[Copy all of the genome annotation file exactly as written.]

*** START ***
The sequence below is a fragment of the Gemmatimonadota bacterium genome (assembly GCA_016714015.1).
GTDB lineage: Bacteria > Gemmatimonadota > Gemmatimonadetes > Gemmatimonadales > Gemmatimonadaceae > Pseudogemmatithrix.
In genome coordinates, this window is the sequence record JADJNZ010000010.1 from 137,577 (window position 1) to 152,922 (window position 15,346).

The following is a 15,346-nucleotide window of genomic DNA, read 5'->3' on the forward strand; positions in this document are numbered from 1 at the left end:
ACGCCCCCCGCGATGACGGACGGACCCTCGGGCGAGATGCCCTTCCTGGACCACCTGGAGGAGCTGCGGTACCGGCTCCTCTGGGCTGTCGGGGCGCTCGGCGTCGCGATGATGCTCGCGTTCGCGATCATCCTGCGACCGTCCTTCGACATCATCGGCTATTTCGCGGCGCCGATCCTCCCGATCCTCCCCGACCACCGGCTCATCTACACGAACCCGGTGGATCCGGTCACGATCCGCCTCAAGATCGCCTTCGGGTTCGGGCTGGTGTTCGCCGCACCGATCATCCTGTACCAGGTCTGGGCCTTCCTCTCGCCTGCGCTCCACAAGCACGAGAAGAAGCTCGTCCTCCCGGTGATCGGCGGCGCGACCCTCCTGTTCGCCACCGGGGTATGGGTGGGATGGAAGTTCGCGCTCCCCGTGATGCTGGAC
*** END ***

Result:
The sequence below is a fragment of the Gemmatimonadota bacterium genome (assembly GCA_016714015.1).
GTDB lineage: Bacteria > Gemmatimonadota > Gemmatimonadetes > Gemmatimonadales > Gemmatimonadaceae > Pseudogemmatithrix.
In genome coordinates, this window is the sequence record JADJNZ010000010.1 from 137,577 (window position 1) to 152,922 (window position 15,346).

The following is a 15,346-nucleotide window of genomic DNA, read 5'->3' on the forward strand; positions in this document are numbered from 1 at the left end:
ACGCCCCCCGCGATGACGGACGGACCCTCGGGCGAGATGCCCTTCCTGGACCACCTGGAGGAGCTGCGGTACCGGCTCCTCTGGGCTGTCGGGGCGCTCGGCGTCGCGATGATGCTCGCGTTCGCGATCATCCTGCGACCGTCCTTCGACATCATCGGCTATTTCGCGGCGCCGATCCTCCCGATCCTCCCCGACCACCGGCTCATCTACACGAACCCGGTGGATCCGGTCACGATCCGCCTCAAGATCGCCTTCGGGTTCGGGCTGGTGTTCGCCGCACCGATCATCCTGTACCAGGTCTGGGCCTTCCTCTCGCCTGCGCTCCACAAGCACGAGAAGAAGCTCGTCCTCCCGGTGATCGGCGGCGCGACCCTCCTGTTCGCCACCGGGGTATGGGTGGGATGGAAGTTCGCGCTCCCCGTGATGCTGGAC